CNN logo

Infoseek/Big Yellow

Pathfinder/Warner Bros

Barnes and Noble

Health half banner

Young doctors reevaluate a changing profession

interns In this story: May 30, 1997
Web posted at: 11:43 p.m. EDT (0343 GMT)

From Correspondent Andrew Holtz

SAN FRANCISCO (CNN) -- Health care has been going through major changes in the United States, changes serious enough to make more than a few physicians wonder if they chose the right business.

CNN decided to check in on some doctors, who were interviewed eight years ago when they were medical students, to see how they feel about their profession.


Dr. Anne Wang is a gastroenterologist at the University of California at San Francisco, the same place where she did her medical training.

She still works long days, but nothing like the 36-hour shifts she took during her training. And where once she was a student, now she is a teacher.

"There's a lot of variety in a clinical academician's life," she says. "You see patients, but by the same token, you can teach and actually, you know, meet medical students, young trainees and continue your research."

Being a doctor is what she hoped it would be, she says, but also not quite what she expected.

'The practice of medicine has radically changed'

"Patient contact, things of that sort, have not really changed," she says. "However I think the practice of medicine has really radically changed."

"There has been somewhat of an alarming trend in medicine, where it's really being managed like a business. I think a lot of physicians, my peers, young physicians, who are in training, definitely feel that a lot. And that part of their training now is actually the whole practice of medicine as an enterprise and not some of the things that classically have been the 'art' of medicine."


Dr. Ramona Doyle moved down the road from San Francisco to the Stanford University Medical Center where she specializes in lung ailments. She, too, has been forced to learn the 'business' of medicine.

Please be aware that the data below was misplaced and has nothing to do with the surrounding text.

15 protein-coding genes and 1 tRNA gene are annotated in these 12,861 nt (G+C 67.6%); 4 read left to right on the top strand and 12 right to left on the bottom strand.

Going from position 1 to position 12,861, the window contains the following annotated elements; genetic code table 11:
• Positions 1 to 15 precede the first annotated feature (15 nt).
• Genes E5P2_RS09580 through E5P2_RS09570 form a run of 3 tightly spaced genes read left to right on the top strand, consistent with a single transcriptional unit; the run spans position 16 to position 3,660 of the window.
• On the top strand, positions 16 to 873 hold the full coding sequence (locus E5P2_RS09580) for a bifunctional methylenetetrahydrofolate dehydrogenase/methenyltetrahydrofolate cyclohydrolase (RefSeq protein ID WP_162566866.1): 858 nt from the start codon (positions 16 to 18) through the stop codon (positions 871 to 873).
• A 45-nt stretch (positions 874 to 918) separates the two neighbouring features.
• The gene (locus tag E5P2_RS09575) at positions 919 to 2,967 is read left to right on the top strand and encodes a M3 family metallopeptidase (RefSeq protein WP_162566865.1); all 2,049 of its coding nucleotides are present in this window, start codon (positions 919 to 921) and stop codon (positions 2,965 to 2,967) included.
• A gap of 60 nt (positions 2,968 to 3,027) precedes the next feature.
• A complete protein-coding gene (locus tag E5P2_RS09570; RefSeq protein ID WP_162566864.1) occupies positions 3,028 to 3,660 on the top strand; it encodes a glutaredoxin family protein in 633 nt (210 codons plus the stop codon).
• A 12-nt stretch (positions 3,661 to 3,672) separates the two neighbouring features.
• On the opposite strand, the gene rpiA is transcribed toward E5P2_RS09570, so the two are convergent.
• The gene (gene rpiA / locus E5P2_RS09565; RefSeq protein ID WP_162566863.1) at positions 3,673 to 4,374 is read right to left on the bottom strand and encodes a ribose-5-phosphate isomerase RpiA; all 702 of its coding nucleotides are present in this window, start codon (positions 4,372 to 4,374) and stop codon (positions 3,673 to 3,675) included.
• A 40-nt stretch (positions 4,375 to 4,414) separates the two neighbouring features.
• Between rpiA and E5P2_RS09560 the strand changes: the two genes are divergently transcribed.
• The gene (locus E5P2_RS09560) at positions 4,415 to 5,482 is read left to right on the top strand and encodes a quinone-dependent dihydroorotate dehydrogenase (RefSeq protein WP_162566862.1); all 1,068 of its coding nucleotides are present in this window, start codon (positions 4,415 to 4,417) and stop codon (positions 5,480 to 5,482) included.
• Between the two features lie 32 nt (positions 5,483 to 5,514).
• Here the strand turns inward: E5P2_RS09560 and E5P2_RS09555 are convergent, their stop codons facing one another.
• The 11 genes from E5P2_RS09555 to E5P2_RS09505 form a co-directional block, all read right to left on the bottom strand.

"I was somewhat unconscious regarding the business aspects of health care," she says, "You can't afford to be that way anymore.

"When I was in training, I thought that having my hands on patients was going to be a lot of what I do. But we're all burdened by a lot of paperwork and administrative duties," Doyle says.

"Quite often it intrudes on the relationship with patients and the delivery of patient care, and I don't know how that's gonna sort itself out. I'm very interested. I feel like I've had a front-row seat."

'I don't know how long private practitioners can last'

Song Cho studied internal medicine when she was in medical school. Now she's a dermatologist with a private practice. She has an office, staff and all the expenses that go with it.

"My experience at the university was mostly staying there all day, taking care of in-patients, so this is a very different experience," she says.

"In order to be able to provide medical services to people that need them, you need to be wise. I mean, you cannot just be ideal and say, 'I'll just take care of everybody.' Then you may not be able to survive.

"I still believe that as a physician, I will still do the same things. I would like to provide for people who need my expertise, and I don't really consider financial factors to be that important. And I guess I'm still able to do that in my small practice here. I don't know how long private practitioners can last, though."

Cho says the hours are long, and hobbies and family are vital to her. Yet she, like her colleagues, does not doubt her choice of career.

'It's still fun'

"It is a very, very special field," Cho says. "I would strongly recommend it to people who really have the heart to do it. Do it anytime. Do it. Do it anytime. Do it in the year 2000. Do it 50 years from now."

"It's still fun," according to Doyle. "I wouldn't want to do anything else, really."

"People always ask me, 'Would you ever do this again, if you had to?'" Wang says. "And I would say that, knowing who I am, how much I enjoy medicine -- yes, I would. Very much so."


Related site:

Note: Page will open in a new browser window

External sites are not endorsed by CNN Interactive.

Message Boards

Sound off on our message boards

Tell us what you think!

You said it...

To the top

© 1997 Cable News Network, Inc.
All Rights Reserved.

Terms under which this service is provided to you.